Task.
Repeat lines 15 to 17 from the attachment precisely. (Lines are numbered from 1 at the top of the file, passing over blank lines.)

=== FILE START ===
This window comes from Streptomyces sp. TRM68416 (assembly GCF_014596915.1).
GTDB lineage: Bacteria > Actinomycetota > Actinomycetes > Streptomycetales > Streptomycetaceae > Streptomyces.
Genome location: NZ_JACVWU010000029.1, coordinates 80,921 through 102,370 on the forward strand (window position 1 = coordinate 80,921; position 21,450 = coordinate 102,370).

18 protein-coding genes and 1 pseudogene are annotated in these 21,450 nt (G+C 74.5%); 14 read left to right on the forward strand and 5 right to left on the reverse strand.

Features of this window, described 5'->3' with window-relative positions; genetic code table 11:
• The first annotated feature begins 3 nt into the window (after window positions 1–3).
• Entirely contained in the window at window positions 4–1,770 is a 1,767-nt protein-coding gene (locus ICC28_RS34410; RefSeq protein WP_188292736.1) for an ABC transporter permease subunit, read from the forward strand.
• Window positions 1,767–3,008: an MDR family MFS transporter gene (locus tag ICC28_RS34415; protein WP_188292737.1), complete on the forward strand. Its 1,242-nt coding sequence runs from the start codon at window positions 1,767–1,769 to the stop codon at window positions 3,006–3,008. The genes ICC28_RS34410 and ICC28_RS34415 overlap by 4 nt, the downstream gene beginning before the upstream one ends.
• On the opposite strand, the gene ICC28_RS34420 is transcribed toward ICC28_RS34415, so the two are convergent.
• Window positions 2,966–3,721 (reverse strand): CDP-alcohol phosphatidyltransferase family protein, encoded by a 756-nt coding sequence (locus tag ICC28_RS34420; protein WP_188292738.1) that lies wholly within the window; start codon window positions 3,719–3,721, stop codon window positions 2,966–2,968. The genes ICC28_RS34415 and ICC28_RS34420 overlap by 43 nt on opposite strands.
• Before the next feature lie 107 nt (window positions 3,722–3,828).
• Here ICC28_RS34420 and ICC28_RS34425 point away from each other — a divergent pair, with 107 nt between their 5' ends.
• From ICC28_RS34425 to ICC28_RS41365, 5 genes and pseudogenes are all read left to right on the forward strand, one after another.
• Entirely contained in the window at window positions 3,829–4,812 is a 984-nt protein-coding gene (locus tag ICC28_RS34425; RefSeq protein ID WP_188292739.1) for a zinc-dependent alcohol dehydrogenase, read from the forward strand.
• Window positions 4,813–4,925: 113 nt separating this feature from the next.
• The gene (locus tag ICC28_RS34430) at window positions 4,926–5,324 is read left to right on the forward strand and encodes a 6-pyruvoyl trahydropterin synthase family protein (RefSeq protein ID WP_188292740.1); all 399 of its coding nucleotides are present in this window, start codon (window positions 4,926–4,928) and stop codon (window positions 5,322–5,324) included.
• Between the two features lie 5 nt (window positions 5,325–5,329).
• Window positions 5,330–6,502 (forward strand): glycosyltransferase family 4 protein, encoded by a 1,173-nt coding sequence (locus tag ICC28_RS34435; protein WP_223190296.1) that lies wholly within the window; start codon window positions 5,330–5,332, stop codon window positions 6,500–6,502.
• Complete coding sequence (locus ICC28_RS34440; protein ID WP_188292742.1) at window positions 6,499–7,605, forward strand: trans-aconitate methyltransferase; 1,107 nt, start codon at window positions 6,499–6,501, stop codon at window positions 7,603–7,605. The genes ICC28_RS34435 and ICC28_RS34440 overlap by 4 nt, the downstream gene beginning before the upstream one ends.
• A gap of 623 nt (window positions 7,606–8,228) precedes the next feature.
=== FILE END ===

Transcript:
• Window positions 4,813–4,925: 113 nt separating this feature from the next.
• The gene (locus tag ICC28_RS34430) at window positions 4,926–5,324 is read left to right on the forward strand and encodes a 6-pyruvoyl trahydropterin synthase family protein (RefSeq protein ID WP_188292740.1); all 399 of its coding nucleotides are present in this window, start codon (window positions 4,926–4,928) and stop codon (window positions 5,322–5,324) included.
• Between the two features lie 5 nt (window positions 5,325–5,329).